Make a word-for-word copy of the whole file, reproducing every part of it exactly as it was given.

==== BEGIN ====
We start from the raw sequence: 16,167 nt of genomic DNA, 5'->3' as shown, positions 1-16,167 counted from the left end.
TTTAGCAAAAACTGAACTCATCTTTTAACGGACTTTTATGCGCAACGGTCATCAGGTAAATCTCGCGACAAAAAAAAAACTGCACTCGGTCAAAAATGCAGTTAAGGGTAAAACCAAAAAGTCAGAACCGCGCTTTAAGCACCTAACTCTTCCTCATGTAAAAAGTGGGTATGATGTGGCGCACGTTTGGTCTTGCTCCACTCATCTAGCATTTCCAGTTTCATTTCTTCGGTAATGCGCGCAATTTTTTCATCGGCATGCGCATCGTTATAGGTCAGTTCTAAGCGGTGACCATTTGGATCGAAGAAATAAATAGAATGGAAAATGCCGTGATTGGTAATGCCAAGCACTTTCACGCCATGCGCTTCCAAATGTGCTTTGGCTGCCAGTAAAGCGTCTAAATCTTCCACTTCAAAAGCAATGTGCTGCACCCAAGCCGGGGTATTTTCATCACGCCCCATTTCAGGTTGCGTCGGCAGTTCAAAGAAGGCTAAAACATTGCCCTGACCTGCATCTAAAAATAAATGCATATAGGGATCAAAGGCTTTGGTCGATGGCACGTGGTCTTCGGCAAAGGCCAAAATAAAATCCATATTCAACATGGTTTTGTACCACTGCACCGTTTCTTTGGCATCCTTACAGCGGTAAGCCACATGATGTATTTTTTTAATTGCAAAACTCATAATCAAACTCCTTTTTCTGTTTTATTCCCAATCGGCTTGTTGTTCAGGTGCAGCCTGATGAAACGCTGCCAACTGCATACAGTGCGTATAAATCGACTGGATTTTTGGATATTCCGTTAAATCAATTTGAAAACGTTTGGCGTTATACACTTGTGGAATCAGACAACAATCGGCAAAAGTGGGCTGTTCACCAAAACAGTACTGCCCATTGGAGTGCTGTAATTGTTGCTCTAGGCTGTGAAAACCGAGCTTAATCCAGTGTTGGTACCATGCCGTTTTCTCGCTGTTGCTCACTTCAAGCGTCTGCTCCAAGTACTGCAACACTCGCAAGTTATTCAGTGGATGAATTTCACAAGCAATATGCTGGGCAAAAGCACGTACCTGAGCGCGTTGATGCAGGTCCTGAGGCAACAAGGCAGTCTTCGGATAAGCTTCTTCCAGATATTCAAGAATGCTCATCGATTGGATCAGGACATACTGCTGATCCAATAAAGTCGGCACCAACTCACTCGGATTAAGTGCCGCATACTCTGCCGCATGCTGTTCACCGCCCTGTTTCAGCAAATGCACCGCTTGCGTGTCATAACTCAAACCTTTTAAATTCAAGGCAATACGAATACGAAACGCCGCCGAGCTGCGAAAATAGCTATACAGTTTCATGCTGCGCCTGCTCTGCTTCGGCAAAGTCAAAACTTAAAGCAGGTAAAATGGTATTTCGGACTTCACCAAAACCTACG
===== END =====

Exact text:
We start from the raw sequence: 16,167 nt of genomic DNA, 5'->3' as shown, positions 1-16,167 counted from the left end.
TTTAGCAAAAACTGAACTCATCTTTTAACGGACTTTTATGCGCAACGGTCATCAGGTAAATCTCGCGACAAAAAAAAAACTGCACTCGGTCAAAAATGCAGTTAAGGGTAAAACCAAAAAGTCAGAACCGCGCTTTAAGCACCTAACTCTTCCTCATGTAAAAAGTGGGTATGATGTGGCGCACGTTTGGTCTTGCTCCACTCATCTAGCATTTCCAGTTTCATTTCTTCGGTAATGCGCGCAATTTTTTCATCGGCATGCGCATCGTTATAGGTCAGTTCTAAGCGGTGACCATTTGGATCGAAGAAATAAATAGAATGGAAAATGCCGTGATTGGTAATGCCAAGCACTTTCACGCCATGCGCTTCCAAATGTGCTTTGGCTGCCAGTAAAGCGTCTAAATCTTCCACTTCAAAAGCAATGTGCTGCACCCAAGCCGGGGTATTTTCATCACGCCCCATTTCAGGTTGCGTCGGCAGTTCAAAGAAGGCTAAAACATTGCCCTGACCTGCATCTAAAAATAAATGCATATAGGGATCAAAGGCTTTGGTCGATGGCACGTGGTCTTCGGCAAAGGCCAAAATAAAATCCATATTCAACATGGTTTTGTACCACTGCACCGTTTCTTTGGCATCCTTACAGCGGTAAGCCACATGATGTATTTTTTTAATTGCAAAACTCATAATCAAACTCCTTTTTCTGTTTTATTCCCAATCGGCTTGTTGTTCAGGTGCAGCCTGATGAAACGCTGCCAACTGCATACAGTGCGTATAAATCGACTGGATTTTTGGATATTCCGTTAAATCAATTTGAAAACGTTTGGCGTTATACACTTGTGGAATCAGACAACAATCGGCAAAAGTGGGCTGTTCACCAAAACAGTACTGCCCATTGGAGTGCTGTAATTGTTGCTCTAGGCTGTGAAAACCGAGCTTAATCCAGTGTTGGTACCATGCCGTTTTCTCGCTGTTGCTCACTTCAAGCGTCTGCTCCAAGTACTGCAACACTCGCAAGTTATTCAGTGGATGAATTTCACAAGCAATATGCTGGGCAAAAGCACGTACCTGAGCGCGTTGATGCAGGTCCTGAGGCAACAAGGCAGTCTTCGGATAAGCTTCTTCCAGATATTCAAGAATGCTCATCGATTGGATCAGGACATACTGCTGATCCAATAAAGTCGGCACCAACTCACTCGGATTAAGTGCCGCATACTCTGCCGCATGCTGTTCACCGCCCTGTTTCAGCAAATGCACCGCTTGCGTGTCATAACTCAAACCTTTTAAATTCAAGGCAATACGAATACGAAACGCCGCCGAGCTGCGAAAATAGCTATACAGTTTCATGCTGCGCCTGCTCTGCTTCGGCAAAGTCAAAACTTAAAGCAGGTAAAATGGTATTTCGGACTTCACCAAAACCTACG